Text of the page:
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I'm 31, fit and healthy - am I still at risk?

October 24, 2015

Huntington's Disease Youth Organization

HDYO has more information about HD available for young people, parents and professionals on our site:


I'm 31, fit and healthy - am I still at risk?

Q. Hi, my mother, grandmother and uncles had HD. I’m 31 years old now, I’m very healthy and active, both physically and intellectually. I would like to know if I’m still at risk for HD? I have two children, one is 5 years old and the other is 3 months old. If I don’t have the gene mutation, they will not have it either? Two years ago I did several exams, I did a brain scan, and it didn’t find any lesion. Can I be at ease with this?

Pamela, Young Adult, Brazil

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A. Dear Pamela,

Thank you for your email. I was very sorry to hear that your mother, grandmother and uncles had HD. To answer your main question, about your risk of HD, this will depend on which copy of the HD gene you inherited from your mother. We all carry two copies of the HD gene (whether we have a family history of HD or not), and symptoms of HD are caused when someone has one copy of the gene which is larger than usual (called a CAG expansion). When that person has a child, there is an equal chance which HD gene is passed on. Therefore, when you were born we would expect that there would have been a 50% (1 in 2) chance that you inherited the HD gene expansion.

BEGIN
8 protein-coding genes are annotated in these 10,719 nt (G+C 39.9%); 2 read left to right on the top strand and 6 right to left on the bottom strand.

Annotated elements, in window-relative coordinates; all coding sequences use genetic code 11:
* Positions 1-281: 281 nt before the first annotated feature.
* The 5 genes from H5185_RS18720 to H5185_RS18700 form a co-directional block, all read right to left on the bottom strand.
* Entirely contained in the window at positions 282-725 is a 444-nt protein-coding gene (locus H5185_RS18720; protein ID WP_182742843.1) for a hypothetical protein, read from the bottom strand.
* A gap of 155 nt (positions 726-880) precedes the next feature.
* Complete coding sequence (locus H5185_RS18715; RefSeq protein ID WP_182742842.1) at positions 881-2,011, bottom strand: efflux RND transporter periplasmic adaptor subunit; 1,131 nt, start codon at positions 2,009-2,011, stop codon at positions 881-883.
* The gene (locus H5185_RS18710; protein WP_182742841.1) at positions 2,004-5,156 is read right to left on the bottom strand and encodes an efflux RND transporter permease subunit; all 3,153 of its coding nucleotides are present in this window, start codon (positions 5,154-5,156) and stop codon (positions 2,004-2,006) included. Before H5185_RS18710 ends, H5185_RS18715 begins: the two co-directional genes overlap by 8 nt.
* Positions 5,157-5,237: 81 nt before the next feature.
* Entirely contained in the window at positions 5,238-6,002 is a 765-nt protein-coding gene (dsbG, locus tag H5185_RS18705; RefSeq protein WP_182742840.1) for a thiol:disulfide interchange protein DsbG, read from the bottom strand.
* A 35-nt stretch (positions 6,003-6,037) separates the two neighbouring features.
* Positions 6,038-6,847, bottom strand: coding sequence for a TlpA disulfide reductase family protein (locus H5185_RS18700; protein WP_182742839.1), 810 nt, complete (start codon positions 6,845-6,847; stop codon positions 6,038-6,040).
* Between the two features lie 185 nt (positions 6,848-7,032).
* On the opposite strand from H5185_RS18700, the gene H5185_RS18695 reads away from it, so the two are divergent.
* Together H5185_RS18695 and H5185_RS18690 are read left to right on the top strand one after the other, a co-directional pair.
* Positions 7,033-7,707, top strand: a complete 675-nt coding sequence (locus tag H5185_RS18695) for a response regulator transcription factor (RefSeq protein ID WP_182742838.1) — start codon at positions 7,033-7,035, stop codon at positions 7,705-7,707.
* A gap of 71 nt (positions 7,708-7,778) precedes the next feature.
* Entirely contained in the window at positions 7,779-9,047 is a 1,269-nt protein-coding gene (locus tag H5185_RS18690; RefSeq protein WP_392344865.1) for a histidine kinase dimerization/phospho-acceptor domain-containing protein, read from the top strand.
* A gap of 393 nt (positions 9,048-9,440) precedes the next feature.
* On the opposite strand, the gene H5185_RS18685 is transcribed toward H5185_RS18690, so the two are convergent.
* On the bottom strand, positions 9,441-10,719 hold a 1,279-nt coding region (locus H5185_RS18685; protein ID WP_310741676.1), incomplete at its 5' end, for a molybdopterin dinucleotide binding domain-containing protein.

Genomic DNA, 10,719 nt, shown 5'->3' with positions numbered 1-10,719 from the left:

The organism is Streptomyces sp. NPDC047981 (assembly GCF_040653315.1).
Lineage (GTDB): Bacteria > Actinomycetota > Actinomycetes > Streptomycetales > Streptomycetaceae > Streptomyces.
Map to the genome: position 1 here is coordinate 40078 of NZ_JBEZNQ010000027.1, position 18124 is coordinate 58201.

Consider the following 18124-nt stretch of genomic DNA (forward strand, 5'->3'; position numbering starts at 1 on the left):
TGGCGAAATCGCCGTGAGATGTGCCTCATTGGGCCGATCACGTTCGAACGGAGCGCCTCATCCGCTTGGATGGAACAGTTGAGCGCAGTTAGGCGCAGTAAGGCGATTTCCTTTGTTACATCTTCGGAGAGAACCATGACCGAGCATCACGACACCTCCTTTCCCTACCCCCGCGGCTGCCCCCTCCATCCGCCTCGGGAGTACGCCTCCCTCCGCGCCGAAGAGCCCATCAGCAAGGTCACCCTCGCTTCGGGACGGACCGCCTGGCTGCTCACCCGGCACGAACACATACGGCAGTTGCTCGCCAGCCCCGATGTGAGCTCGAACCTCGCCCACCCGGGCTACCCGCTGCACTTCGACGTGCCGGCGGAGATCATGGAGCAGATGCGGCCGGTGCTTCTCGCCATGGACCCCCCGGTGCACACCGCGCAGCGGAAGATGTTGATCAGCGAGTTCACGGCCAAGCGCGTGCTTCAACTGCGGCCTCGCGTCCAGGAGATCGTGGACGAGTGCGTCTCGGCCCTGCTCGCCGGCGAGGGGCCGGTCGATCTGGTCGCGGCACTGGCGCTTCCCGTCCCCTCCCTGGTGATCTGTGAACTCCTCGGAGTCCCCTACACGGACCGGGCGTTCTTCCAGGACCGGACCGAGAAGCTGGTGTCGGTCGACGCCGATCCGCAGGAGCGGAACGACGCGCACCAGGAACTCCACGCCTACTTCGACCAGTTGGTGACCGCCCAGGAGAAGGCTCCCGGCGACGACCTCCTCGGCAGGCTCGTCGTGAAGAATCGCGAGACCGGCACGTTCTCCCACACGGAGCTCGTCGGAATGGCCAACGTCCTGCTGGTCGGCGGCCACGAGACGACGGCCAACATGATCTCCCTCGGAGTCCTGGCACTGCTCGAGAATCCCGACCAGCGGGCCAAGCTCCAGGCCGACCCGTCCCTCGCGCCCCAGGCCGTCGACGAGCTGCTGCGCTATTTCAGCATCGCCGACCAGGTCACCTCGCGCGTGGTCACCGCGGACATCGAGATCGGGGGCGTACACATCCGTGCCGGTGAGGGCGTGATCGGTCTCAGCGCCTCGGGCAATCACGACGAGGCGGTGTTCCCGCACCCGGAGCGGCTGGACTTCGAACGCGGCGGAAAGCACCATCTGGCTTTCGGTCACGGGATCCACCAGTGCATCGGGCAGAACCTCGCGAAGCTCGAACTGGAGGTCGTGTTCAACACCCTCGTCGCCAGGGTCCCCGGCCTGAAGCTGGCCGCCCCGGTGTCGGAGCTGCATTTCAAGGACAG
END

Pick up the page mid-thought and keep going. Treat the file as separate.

It is great to hear that you are very healthy and active, and that you had a normal brain scan a few years ago. However, as the age at which symptoms of HD start can be very variable, unfortunately this will not necessarily mean that you did not inherit the HD gene expansion. A genetic blood test is available that could confirm whether or not you did inherit it, although before having this type of test it is important to consider the pros and cons of knowing this information. You may find the following HDYO article helpful, as it describes how the gene can be passed on in detail, as well as more information about being at risk.

In terms of your children, you are absolutely right that if you do not carry the HD gene expansion, they will not be at any increased risk of HD. On the other hand, if you do carry it they would each have a 50% chance. Even if they do carry it, it is likely that they would be very many years away from when the illness would affect them, and it is possible that better treatments will become available by then.

Many people at risk of HD find it helpful to see a genetic counsellor or doctor, as they could give more information about HD, as well as helping to address any difficult emotions that individuals at risk may be feeling. The Brazilian Huntington’s Disease Association may help you identify local genetics services in Brazil. I hope this is helpful, and please do not hesitate to get back to us if you have any further questions.